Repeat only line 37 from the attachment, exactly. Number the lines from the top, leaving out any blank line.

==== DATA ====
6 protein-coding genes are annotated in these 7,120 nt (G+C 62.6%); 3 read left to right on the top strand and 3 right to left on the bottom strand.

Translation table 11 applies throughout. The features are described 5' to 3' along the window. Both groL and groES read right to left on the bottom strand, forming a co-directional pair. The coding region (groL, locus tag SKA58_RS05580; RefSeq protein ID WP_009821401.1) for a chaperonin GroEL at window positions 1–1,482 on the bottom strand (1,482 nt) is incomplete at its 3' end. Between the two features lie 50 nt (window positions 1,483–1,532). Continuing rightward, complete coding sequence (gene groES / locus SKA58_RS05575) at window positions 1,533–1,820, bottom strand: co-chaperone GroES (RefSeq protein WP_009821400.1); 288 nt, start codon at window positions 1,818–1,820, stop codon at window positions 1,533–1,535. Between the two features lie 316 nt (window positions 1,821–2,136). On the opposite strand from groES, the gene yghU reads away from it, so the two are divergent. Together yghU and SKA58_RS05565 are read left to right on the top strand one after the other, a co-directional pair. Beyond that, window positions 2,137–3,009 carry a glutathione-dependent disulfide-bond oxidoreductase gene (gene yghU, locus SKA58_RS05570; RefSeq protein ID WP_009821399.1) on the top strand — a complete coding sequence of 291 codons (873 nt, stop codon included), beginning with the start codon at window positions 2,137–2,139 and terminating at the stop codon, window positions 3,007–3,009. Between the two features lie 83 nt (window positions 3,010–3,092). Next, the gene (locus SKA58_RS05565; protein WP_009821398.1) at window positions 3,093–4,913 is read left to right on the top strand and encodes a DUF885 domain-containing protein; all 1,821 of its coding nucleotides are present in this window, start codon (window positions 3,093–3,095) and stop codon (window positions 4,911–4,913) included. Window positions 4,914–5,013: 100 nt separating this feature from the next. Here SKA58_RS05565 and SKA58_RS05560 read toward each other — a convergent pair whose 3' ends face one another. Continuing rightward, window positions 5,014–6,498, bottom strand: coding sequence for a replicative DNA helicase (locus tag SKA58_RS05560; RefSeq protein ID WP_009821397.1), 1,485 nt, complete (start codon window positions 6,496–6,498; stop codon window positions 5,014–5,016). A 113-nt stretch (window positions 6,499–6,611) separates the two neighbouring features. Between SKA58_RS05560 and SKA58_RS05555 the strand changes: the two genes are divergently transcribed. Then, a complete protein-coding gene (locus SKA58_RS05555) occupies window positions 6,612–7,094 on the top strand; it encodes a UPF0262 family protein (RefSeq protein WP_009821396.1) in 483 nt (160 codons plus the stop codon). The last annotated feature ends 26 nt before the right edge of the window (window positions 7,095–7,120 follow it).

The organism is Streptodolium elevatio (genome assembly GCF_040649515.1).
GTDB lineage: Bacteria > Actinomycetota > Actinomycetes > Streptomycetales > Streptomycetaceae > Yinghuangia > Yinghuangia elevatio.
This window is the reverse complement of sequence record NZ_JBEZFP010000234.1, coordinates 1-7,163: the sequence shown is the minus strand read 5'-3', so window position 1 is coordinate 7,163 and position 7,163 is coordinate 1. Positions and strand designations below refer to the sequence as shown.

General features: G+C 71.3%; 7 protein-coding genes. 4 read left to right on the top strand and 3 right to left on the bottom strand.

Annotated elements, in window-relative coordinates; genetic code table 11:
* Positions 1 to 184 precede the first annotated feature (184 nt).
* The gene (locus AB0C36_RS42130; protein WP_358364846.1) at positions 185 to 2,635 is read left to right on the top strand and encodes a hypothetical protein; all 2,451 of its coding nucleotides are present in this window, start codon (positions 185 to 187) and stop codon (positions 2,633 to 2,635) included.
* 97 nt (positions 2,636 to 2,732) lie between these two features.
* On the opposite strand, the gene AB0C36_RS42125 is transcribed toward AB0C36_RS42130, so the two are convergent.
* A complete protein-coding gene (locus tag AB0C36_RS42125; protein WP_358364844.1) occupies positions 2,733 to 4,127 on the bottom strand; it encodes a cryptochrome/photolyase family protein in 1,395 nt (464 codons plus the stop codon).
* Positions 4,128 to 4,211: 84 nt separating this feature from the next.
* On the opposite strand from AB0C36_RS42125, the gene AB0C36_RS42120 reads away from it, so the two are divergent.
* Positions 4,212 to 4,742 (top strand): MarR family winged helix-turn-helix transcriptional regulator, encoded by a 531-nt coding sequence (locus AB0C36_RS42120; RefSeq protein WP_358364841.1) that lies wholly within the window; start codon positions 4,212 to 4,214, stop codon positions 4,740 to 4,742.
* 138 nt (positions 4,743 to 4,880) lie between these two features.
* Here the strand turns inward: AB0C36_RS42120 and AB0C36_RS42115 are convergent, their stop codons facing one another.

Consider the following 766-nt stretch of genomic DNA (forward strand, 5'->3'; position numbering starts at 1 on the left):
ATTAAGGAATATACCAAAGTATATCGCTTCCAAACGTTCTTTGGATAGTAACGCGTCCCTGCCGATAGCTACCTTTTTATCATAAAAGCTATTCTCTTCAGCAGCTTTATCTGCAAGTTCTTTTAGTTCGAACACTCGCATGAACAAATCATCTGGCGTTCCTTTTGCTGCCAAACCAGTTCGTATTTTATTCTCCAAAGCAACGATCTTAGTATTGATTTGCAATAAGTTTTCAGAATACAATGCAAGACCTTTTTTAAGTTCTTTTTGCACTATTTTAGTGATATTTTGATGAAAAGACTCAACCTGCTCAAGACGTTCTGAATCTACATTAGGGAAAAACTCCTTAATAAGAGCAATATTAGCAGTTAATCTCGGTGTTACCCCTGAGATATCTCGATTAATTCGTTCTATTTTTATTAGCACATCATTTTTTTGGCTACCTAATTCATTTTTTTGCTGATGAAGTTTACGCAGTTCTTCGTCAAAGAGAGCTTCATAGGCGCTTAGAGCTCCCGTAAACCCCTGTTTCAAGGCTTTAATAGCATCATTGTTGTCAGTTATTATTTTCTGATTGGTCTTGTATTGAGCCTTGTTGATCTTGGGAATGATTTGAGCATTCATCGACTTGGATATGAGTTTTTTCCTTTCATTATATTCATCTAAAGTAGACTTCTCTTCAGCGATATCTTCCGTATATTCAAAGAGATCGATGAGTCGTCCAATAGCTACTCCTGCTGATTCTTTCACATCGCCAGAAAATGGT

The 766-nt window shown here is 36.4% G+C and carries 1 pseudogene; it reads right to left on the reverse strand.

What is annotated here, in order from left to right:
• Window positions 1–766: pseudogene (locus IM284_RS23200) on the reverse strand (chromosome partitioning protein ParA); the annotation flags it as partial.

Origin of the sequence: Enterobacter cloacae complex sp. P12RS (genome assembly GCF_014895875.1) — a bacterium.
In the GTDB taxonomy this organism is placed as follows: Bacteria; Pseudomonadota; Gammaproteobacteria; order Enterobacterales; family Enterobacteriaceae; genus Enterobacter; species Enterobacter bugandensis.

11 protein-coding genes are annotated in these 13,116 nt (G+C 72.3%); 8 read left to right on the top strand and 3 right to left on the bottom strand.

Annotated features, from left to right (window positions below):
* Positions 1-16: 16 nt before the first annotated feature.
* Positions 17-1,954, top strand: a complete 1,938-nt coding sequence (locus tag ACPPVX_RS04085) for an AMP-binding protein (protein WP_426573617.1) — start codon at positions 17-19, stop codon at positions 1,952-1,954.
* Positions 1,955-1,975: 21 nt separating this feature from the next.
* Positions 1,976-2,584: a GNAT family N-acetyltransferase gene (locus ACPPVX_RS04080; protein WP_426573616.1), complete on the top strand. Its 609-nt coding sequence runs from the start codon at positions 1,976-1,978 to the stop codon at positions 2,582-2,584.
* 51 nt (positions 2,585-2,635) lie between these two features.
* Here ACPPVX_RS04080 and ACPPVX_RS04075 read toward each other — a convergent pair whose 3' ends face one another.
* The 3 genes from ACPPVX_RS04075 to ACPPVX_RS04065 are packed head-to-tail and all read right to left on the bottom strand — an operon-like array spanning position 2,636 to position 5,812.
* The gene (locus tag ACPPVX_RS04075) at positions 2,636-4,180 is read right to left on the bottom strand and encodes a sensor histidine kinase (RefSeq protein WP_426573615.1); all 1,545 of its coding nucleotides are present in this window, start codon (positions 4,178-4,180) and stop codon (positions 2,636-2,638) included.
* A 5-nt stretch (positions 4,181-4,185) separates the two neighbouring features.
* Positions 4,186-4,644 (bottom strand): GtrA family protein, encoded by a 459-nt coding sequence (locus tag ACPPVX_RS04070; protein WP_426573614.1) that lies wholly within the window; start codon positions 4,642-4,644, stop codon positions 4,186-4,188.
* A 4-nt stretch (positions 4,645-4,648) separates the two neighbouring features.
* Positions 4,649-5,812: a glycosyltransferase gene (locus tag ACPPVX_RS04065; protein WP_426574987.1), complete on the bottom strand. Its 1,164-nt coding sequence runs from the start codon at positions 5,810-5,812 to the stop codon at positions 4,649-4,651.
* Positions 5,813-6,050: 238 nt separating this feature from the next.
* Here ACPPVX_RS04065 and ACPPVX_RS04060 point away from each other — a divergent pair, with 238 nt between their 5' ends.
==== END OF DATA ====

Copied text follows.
* A 4-nt stretch (positions 4,645-4,648) separates the two neighbouring features.